Saturday, September 10, 2016

208th post


Back to the past when I was just a kid....

I don't remember much else as Father drove into Bridgewater after leaving

the corner where the black horse and buckboard stand today. 

I know that main street was very narrow just like it is today because the 

houses that are along the way are old, mostly clapboard and a few are 

brick. I know this because I've walked this street over 2,000 times 

(20 times a month times 12 for a year and 10 years average of Mother 

and I doing things together and later on when she needed my help more).

There was on the left no pizza places, Subway, Family Dollar, (a service 

station as they called it then was maybe there, but not like the present 

Exxon that's there today).  


Bill and I are usually up by 4:00 AM, he sits in his lounge chair and watches

Cleveland TV news and I sit here typing on my laptop to produce another 

story. I can hear the newscasters and type at the same time and I'm 

wondering if I'm a multi-tasker. I thought only women were multi-taskers

and, as far as I know, I ain't no woman or a transgender?

There is a heroin epidemic here and users are dying right and left because 

of overdosing and I'm sure that it's not only here, but also nation and 


The Washington Post


This story has been updated.

"On Wednesday afternoon, a police officer in East Liverpool, Ohio, 

stopped a vehicle for driving erratically and made a shocking 

discovery: The driver was barely conscious. A woman was slumped 

across the passenger seat next to him, turning blue.

In the back of the vehicle, a 4-year-old boy sat restrained in a car 

seat, according to a police report.

The officer called an ambulance, and when the EMTs arrived, they 

administered the lifesaving drug Narcan, used to reverse opioid 

overdoses. After 47-year-old James Lee Acord and 50-year-old 

Rhonda L. Pasek were revived, police arrested them and contacted 

Columbiana County Children’s Services.

Acord pleaded no contest and was sentenced to 180 days in jail on 

charges of driving under the influence and endangering children, 

according to a local news report. Pasek pleaded not guilty to 

charges of disorderly conduct, endangering children and a 

seat-belt violation.

It seemed like just another day of near-tragedy on the front 

lines of America’s opioid epidemic. But the East Liverpool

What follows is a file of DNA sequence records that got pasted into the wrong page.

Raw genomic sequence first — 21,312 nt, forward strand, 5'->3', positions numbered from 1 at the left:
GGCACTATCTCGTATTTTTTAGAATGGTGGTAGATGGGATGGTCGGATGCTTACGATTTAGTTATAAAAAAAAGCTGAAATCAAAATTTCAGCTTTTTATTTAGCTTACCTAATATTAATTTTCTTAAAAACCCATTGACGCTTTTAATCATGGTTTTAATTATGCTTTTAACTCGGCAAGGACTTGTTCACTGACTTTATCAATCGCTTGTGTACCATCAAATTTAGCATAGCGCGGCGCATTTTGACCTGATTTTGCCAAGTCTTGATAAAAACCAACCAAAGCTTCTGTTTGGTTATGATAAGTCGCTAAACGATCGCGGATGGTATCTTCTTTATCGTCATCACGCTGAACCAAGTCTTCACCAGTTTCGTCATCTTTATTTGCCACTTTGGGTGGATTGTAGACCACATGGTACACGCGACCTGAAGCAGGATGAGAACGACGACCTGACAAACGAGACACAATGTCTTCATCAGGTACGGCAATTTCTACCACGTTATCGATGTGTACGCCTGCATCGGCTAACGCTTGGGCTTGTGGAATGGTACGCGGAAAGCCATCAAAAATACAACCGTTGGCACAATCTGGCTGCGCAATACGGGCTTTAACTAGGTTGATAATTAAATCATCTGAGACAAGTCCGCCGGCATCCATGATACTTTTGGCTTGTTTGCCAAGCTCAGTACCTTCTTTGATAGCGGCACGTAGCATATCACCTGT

incident was unique in one key respect: Someone at the scene

snapped photos of the adults passed out in the car with the 

grim-faced child sitting in back. The city of East Liverpool then 

took the surprising step of posting those photos to its public 

Facebook page."

[The heroin epidemic's toll: One county, 70 minutes, 8 overdoses]

"“It is time that the non drug using public sees what we are now 

dealing with on a daily basis,” the city wrote in the accompanying 

post. “We feel we need to be a voice for the children caught up in 

this horrible mess. This child can’t speak for himself but we are 

hopeful his story can convince another user to think twice about 

injecting this poison while having a child in their custody.”"

"The post has spread like wildfire on Facebook in the day since it 

went up, shared more than 22,000 times and eliciting more than 

3,000 comments by Friday evening.

Commenters were split on the merits of the photo, with some saying 

the child’s face should have been blurred out, while others expressed 

gratitude to the city for showing what the effects of opioid use look like."

Brian Allen, the city’s director of public service and safety, said the 

city received a public records request for the photos from a local TV 

station. After discussion involving Allen’s office, the mayor’s office and 

the city’s legal council, they decided to release the photos without 

blurring the child’s face.

Allen said authorities in East Liverpool, a city of 11,000 people, are 

dealing with heroin-related cases on a daily basis.

“We had two overdoses yesterday,” he said. “Today we raided a dealer’s 

house and arrested a user.”

Ohio is in the throes of a heroin and opioid epidemic that shows no 

sign of abating. Last year, a record  3,050 people in Ohio died of 

drug overdoses.

The crisis affects all parts of the state, but it has been particularly 

severe in small cities such as East Liverpool, and in other rural areas 

in the eastern and southern parts of the state near the Ohio River. 

Once a mighty industrial artery for Middle America, the Ohio River 

is now dotted with communities that have lost much of their economic

strength as factories have closed and jobs have vanished.

East Liverpool is in Columbiana County, which ranks 57th among 

Ohio’s 88 counties on health outcomes, as measured by the County 

on Foundation. The rankings take many factors into account, 

including premature deaths, obesity and smoking.

[The heroin epidemic was once mostly immune from politics. 

Not anymore.]

Kathleen McCoy, a chemical dependency specialist at the 

Counseling Center of Columbiana County said that heroin is a 

big problem in the county. She said that there are resources to 

help people struggling with substance abuse, but that a big 

barrier is getting people to seek help.

She said when she looks at the photographs of Acord and Pasek, 

she sees a depiction of a terrible illness.

“I have an understanding of how addiction is a disease in the brain; 

it’s a chronic illness that can be treated,” McCoy said. “So you’re 

looking at two individuals, in the car with a child. And you’re looking 

at — once people get addicted, it’s more of a sickness that needs to be 

treated, versus these are terrible people.”

It’s not clear exactly what drug Pasek and Acord had taken.

Ohio recently has been overwhelmed by a new wave of fentanyl, an 

extremely powerful synthetic opioid that killed the pop singer Prince. 

Fentanyl was responsible for more than a third of the state’s overdose 

deaths in 2015, according to state data.

More recently, the state has seen a rise of carfentanil use, an elephant 

tranquilizer so dangerous that a tiny flake can trigger an overdose. 

Carfentanil has been implicated in the explosion of overdose cases 

late last month in Cincinnati. At least eight people have died of 

carfentanil overdoses, the Hamilton County coroner determined, 

according to CNN.

Acord has been arrested for multiple offenses across several 

states, according to public records, including driving under the

influence, public intoxication and unarmed robbery. Many of the 

alleged offenses occurred in the 1990s.

Court records indicate Pasek was arrested for a number of offenses